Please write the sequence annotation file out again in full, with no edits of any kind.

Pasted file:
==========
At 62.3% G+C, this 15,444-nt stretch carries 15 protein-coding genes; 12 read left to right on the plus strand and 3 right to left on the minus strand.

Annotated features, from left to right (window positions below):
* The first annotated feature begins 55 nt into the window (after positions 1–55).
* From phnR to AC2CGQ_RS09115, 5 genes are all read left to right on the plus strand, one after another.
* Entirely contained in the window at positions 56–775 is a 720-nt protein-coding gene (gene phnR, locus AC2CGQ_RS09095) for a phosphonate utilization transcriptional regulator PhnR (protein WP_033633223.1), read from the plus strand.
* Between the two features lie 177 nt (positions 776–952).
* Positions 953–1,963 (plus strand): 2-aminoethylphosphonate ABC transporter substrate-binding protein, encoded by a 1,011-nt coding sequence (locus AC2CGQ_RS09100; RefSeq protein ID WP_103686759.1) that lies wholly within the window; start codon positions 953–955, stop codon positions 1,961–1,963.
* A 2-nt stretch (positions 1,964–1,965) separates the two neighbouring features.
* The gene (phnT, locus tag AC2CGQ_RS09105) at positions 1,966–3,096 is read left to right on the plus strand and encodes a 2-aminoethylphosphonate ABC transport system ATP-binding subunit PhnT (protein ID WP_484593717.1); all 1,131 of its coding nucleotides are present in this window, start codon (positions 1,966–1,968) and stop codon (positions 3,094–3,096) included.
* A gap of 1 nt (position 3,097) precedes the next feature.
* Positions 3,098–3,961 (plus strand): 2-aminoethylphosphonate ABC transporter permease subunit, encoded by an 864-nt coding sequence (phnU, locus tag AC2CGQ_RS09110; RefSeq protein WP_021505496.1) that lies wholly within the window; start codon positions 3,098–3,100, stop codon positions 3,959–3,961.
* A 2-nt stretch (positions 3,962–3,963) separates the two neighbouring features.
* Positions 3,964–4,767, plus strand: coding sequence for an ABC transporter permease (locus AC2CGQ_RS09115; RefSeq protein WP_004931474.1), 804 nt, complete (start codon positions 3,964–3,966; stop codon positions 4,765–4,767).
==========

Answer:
At 62.3% G+C, this 15,444-nt stretch carries 15 protein-coding genes; 12 read left to right on the plus strand and 3 right to left on the minus strand.

Annotated features, from left to right (window positions below):
* The first annotated feature begins 55 nt into the window (after positions 1–55).
* From phnR to AC2CGQ_RS09115, 5 genes are all read left to right on the plus strand, one after another.
* Entirely contained in the window at positions 56–775 is a 720-nt protein-coding gene (gene phnR, locus AC2CGQ_RS09095) for a phosphonate utilization transcriptional regulator PhnR (protein WP_033633223.1), read from the plus strand.
* Between the two features lie 177 nt (positions 776–952).
* Positions 953–1,963 (plus strand): 2-aminoethylphosphonate ABC transporter substrate-binding protein, encoded by a 1,011-nt coding sequence (locus AC2CGQ_RS09100; RefSeq protein ID WP_103686759.1) that lies wholly within the window; start codon positions 953–955, stop codon positions 1,961–1,963.
* A 2-nt stretch (positions 1,964–1,965) separates the two neighbouring features.
* The gene (phnT, locus tag AC2CGQ_RS09105) at positions 1,966–3,096 is read left to right on the plus strand and encodes a 2-aminoethylphosphonate ABC transport system ATP-binding subunit PhnT (protein ID WP_484593717.1); all 1,131 of its coding nucleotides are present in this window, start codon (positions 1,966–1,968) and stop codon (positions 3,094–3,096) included.
* A gap of 1 nt (position 3,097) precedes the next feature.
* Positions 3,098–3,961 (plus strand): 2-aminoethylphosphonate ABC transporter permease subunit, encoded by an 864-nt coding sequence (phnU, locus tag AC2CGQ_RS09110; RefSeq protein WP_021505496.1) that lies wholly within the window; start codon positions 3,098–3,100, stop codon positions 3,959–3,961.
* A 2-nt stretch (positions 3,962–3,963) separates the two neighbouring features.
* Positions 3,964–4,767, plus strand: coding sequence for an ABC transporter permease (locus AC2CGQ_RS09115; RefSeq protein WP_004931474.1), 804 nt, complete (start codon positions 3,964–3,966; stop codon positions 4,765–4,767).